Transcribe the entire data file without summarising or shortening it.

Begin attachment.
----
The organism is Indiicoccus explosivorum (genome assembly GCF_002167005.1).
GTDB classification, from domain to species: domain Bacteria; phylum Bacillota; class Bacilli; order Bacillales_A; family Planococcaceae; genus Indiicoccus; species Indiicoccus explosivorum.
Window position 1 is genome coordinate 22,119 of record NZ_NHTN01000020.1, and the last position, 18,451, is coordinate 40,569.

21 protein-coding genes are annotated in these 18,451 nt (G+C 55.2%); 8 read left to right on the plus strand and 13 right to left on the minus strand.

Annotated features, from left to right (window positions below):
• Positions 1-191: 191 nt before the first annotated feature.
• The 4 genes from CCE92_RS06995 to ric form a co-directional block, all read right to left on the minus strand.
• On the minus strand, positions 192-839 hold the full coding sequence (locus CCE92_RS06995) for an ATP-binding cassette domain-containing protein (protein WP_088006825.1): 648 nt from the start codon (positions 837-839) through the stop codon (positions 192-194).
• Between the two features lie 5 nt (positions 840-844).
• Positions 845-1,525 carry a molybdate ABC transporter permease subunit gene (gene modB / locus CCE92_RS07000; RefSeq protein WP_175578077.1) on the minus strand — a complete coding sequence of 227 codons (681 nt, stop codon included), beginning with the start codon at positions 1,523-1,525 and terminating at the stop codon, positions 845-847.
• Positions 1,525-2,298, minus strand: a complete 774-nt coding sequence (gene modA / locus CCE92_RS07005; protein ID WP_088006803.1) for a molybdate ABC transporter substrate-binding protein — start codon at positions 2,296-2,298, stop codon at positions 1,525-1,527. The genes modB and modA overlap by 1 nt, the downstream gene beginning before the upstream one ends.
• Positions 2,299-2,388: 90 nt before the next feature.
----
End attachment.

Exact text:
The organism is Indiicoccus explosivorum (genome assembly GCF_002167005.1).
GTDB classification, from domain to species: domain Bacteria; phylum Bacillota; class Bacilli; order Bacillales_A; family Planococcaceae; genus Indiicoccus; species Indiicoccus explosivorum.
Window position 1 is genome coordinate 22,119 of record NZ_NHTN01000020.1, and the last position, 18,451, is coordinate 40,569.

21 protein-coding genes are annotated in these 18,451 nt (G+C 55.2%); 8 read left to right on the plus strand and 13 right to left on the minus strand.

Annotated features, from left to right (window positions below):
• Positions 1-191: 191 nt before the first annotated feature.
• The 4 genes from CCE92_RS06995 to ric form a co-directional block, all read right to left on the minus strand.
• On the minus strand, positions 192-839 hold the full coding sequence (locus CCE92_RS06995) for an ATP-binding cassette domain-containing protein (protein WP_088006825.1): 648 nt from the start codon (positions 837-839) through the stop codon (positions 192-194).
• Between the two features lie 5 nt (positions 840-844).
• Positions 845-1,525 carry a molybdate ABC transporter permease subunit gene (gene modB / locus CCE92_RS07000; RefSeq protein WP_175578077.1) on the minus strand — a complete coding sequence of 227 codons (681 nt, stop codon included), beginning with the start codon at positions 1,523-1,525 and terminating at the stop codon, positions 845-847.
• Positions 1,525-2,298, minus strand: a complete 774-nt coding sequence (gene modA / locus CCE92_RS07005; protein ID WP_088006803.1) for a molybdate ABC transporter substrate-binding protein — start codon at positions 2,296-2,298, stop codon at positions 1,525-1,527. The genes modB and modA overlap by 1 nt, the downstream gene beginning before the upstream one ends.
• Positions 2,299-2,388: 90 nt before the next feature.